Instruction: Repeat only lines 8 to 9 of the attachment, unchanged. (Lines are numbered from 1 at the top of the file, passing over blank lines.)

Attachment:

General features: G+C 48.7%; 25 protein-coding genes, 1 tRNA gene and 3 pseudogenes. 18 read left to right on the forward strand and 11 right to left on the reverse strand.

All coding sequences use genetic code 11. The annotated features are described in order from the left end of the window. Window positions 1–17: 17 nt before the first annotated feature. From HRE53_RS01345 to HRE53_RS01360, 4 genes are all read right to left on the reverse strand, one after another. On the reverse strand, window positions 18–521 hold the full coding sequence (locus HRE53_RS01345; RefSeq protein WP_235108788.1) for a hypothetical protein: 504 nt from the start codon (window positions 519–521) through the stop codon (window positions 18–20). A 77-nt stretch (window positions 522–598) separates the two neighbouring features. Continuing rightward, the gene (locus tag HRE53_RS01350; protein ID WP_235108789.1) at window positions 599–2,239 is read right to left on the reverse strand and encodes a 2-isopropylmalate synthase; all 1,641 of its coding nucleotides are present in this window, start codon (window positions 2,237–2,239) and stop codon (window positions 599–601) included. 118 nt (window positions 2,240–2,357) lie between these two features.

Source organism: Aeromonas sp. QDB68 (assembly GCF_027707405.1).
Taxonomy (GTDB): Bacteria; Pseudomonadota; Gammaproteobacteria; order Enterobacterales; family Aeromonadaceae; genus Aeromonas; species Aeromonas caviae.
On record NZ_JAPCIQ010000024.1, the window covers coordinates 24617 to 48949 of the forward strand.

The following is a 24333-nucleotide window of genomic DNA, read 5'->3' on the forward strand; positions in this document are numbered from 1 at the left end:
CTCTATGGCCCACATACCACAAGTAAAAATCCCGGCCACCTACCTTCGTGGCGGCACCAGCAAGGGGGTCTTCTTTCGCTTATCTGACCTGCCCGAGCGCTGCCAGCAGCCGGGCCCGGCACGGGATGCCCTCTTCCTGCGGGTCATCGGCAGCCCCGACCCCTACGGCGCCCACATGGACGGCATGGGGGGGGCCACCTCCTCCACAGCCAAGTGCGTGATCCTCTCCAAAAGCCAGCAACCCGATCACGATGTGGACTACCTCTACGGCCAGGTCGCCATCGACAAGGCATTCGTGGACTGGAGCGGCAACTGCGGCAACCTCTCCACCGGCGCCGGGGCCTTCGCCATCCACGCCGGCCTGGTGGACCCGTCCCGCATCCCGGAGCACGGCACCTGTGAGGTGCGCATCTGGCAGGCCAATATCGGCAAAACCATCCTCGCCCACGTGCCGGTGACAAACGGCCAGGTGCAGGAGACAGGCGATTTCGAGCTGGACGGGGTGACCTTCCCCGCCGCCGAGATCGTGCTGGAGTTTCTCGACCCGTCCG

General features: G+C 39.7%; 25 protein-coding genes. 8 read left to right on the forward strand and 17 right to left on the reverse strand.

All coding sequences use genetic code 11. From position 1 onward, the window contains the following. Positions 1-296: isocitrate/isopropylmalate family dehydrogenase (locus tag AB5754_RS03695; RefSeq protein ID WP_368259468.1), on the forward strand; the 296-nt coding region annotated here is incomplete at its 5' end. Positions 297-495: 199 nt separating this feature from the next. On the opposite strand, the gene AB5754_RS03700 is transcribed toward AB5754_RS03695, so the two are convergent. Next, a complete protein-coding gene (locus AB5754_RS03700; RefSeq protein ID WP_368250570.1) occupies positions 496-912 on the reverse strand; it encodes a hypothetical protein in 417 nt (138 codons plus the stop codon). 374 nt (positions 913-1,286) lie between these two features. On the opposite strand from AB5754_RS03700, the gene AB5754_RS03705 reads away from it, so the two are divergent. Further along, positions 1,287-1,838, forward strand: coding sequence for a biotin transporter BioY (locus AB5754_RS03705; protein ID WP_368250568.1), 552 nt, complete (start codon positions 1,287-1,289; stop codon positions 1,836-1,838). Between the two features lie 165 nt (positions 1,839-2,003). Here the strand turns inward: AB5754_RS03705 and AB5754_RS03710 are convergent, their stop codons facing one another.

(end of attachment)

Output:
General features: G+C 39.7%; 25 protein-coding genes. 8 read left to right on the forward strand and 17 right to left on the reverse strand.

All coding sequences use genetic code 11. From position 1 onward, the window contains the following. Positions 1-296: isocitrate/isopropylmalate family dehydrogenase (locus tag AB5754_RS03695; RefSeq protein ID WP_368259468.1), on the forward strand; the 296-nt coding region annotated here is incomplete at its 5' end. Positions 297-495: 199 nt separating this feature from the next. On the opposite strand, the gene AB5754_RS03700 is transcribed toward AB5754_RS03695, so the two are convergent. Next, a complete protein-coding gene (locus AB5754_RS03700; RefSeq protein ID WP_368250570.1) occupies positions 496-912 on the reverse strand; it encodes a hypothetical protein in 417 nt (138 codons plus the stop codon). 374 nt (positions 913-1,286) lie between these two features. On the opposite strand from AB5754_RS03700, the gene AB5754_RS03705 reads away from it, so the two are divergent. Further along, positions 1,287-1,838, forward strand: coding sequence for a biotin transporter BioY (locus AB5754_RS03705; protein ID WP_368250568.1), 552 nt, complete (start codon positions 1,287-1,289; stop codon positions 1,836-1,838). Between the two features lie 165 nt (positions 1,839-2,003). Here the strand turns inward: AB5754_RS03705 and AB5754_RS03710 are convergent, their stop codons facing one another.